Interest rates moved up slightly this week just off of record lows .The following are excerpts from the newsletter on interest rates published by HSH Associates :
“The Fed announced a new move to lower interest rates and mortgage interest rates are… higher? Such is the way of the market at the end of the quarter and year, and in the midst of a holiday season. It’s worth remembering that the Fed’s new program will come as a replacement to Operation Twist and won’t actually kick off until next year, so there is no new policy in place at the moment.
Money is looking for a place to go, with investors both fearful that a deal will come or not, sloshing among investment choices when prospects look good, or not. At the expense of bonds, investors seem to have been generally favoring stocks for the last few weeks amid rising optimism and more solid economic data. Mortgage rates cannot resist the upward pull of other rates in the market indefinitely, Fed or no Fed, and they have grudgingly moved off recent bottoms.
There is no doubt that the Fed’s now multi-year campaign targeting the mortgage market is finally paying results. Persistently low mortgage rates have influenced millions to refinance and housing has perked up noticeably in the past year. Sales of existing homes rose in November to an annualized 5.04 million rate, a three-year high, but actually better than that when the distortion caused by the homebuyer tax credit of 2009 is removed from the equation. Excluding that, we are closer to a five year high, but five years ago, sales were on the way down, not up. Over the past year, the annualized rate has improved by 14.5%, and prices have firmed. With the upsurge in sales, inventory levels have dropped to 4.8 months of supply, the leanest figure since 2005. Fears of a cascade of “shadow inventory” of foreclosed and hope-to-be-sold homes into the market have so far proven unfounded, with inventory trickling into rather than flooding the market.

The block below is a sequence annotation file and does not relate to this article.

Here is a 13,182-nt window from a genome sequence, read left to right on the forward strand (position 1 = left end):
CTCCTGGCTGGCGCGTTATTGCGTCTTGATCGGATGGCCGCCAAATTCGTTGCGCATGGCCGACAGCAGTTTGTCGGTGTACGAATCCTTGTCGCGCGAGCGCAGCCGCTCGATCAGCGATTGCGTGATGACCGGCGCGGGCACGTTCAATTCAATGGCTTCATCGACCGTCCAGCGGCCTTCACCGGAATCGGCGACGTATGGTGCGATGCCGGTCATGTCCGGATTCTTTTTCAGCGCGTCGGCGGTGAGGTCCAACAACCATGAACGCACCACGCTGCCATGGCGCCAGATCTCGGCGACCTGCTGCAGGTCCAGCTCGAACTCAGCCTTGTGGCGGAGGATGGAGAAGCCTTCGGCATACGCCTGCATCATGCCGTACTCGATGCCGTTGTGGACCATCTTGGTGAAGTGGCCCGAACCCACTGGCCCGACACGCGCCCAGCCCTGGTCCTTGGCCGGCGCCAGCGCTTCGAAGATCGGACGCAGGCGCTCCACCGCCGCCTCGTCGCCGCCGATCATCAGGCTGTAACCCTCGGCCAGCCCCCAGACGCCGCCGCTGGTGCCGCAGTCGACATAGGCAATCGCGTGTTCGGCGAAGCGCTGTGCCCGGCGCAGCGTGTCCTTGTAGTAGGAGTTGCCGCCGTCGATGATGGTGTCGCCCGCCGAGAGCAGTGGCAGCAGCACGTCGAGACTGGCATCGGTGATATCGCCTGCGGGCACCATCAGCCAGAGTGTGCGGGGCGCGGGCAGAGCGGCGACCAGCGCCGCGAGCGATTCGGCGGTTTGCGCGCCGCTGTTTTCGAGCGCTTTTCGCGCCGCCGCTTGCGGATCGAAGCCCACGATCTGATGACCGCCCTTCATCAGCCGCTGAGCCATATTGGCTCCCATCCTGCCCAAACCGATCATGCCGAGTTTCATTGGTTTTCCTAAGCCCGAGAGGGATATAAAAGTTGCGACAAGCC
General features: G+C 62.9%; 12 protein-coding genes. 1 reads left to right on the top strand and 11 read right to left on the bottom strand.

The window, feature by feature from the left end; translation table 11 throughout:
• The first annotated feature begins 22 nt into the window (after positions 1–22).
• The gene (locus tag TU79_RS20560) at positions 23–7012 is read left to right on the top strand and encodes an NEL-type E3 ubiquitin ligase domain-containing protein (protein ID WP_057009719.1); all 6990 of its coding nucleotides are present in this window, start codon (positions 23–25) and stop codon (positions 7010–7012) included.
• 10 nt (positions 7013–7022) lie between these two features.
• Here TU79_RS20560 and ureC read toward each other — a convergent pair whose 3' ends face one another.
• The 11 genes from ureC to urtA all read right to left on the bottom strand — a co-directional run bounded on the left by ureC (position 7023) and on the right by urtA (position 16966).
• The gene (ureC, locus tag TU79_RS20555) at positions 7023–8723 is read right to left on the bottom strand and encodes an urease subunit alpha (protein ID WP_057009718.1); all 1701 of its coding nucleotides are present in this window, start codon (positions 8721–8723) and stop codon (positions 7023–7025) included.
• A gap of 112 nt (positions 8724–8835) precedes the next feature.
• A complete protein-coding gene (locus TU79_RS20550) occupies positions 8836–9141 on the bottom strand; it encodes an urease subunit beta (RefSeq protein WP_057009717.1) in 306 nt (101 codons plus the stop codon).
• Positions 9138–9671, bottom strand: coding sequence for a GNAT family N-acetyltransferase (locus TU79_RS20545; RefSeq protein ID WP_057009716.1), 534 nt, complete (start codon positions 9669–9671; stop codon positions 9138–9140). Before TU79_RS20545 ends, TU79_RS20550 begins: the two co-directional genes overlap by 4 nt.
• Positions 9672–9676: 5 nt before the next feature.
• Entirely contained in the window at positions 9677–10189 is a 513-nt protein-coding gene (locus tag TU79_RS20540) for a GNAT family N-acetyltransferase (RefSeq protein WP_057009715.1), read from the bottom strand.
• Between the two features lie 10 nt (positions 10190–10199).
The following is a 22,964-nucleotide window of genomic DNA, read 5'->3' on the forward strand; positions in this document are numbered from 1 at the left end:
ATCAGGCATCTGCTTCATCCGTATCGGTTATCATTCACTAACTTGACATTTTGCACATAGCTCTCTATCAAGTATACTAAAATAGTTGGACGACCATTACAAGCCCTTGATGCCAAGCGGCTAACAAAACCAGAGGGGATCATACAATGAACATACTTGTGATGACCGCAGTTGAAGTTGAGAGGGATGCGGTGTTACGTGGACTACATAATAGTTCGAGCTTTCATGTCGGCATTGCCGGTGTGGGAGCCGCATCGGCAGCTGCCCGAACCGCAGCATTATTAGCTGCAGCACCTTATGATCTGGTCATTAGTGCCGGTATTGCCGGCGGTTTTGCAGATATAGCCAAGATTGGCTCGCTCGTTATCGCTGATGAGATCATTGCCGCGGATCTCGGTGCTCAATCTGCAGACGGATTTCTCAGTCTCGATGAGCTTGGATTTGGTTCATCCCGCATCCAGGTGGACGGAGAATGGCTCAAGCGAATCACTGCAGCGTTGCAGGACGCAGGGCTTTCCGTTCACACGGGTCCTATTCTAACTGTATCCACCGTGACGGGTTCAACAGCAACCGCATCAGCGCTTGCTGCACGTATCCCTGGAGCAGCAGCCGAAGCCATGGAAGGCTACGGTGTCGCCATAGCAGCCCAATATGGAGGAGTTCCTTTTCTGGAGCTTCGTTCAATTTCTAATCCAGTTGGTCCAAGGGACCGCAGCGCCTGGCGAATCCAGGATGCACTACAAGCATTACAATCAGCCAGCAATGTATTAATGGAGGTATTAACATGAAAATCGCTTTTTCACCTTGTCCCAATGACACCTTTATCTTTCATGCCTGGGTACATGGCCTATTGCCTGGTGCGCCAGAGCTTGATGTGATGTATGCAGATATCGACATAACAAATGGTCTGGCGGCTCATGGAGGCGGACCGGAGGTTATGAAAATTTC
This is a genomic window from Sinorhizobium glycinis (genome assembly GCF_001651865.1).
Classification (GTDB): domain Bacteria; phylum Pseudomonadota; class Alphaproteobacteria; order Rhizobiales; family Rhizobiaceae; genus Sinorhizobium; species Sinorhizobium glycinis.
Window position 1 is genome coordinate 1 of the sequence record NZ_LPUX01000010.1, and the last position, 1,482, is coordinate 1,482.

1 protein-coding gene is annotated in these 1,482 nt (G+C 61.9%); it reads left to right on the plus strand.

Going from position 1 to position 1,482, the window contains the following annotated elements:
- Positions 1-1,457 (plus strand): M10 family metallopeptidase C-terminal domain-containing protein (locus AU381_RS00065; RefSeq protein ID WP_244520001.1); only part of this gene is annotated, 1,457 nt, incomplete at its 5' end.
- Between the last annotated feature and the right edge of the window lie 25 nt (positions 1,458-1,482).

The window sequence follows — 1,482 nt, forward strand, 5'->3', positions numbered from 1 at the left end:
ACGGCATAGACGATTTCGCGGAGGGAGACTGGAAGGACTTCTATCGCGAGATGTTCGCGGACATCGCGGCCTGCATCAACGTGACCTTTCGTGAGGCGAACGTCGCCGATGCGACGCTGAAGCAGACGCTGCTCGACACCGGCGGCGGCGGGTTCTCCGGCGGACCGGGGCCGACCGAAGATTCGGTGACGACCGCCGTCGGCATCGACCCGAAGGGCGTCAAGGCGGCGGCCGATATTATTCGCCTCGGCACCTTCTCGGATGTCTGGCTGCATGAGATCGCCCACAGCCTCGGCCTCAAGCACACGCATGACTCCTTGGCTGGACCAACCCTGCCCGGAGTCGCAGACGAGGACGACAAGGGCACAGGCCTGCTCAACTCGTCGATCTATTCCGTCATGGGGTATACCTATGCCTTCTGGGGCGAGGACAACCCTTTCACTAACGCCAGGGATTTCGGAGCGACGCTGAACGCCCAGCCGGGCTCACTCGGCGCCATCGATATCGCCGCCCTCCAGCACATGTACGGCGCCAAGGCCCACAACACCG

We go into the final week of 2012 — a holiday shortened one — with some of the best mortgage rates seen since the 1950s, a couple of weeks notwithstanding. There can be little doubt that at least some folks will be contemplating or actually making the decision to buy a home for Christmas. Good for them, and good for the economy, too. The Fed’s continual push to revive the housing market is a kind of social policy of its own, but one which has produced tremendous societal (and yes, economic) value for many and over many years. Sales of new homes produce wide ranging benefits throughout the economy; existing home sales and refinances lack the same impact, but produce service-related jobs in real estate, finance, inspections, appraisers and more. No economic recovery is fully complete without a rising housing market.
Sure, there are plenty of naysayers, especially after the bust in the housing market ate billions in equity and helped drive the economy down. Certainly, they have a valid point, but if there was only one national real estate bust since the Great Depression, perhaps another one is yet many long years out from today, and consider instead that this may be an opportunity. If history is any guide, it just may be.
Mortgage rates continue wandering for the last week of 2012, going nowhere very fast. ”
The following are interest rate quotes from Al Hermann of American California Financial:”
30 Yr Fixed FHA
Conforming 30 Yr Fixed up to $417000
Conforming Jumbo 30 Yr Fixed $417001 – $625500
Jumbo 30 Yr. to $1.5 Mil
Jumbo 7/1 ARM $1.5 Mil (higher loan amt available)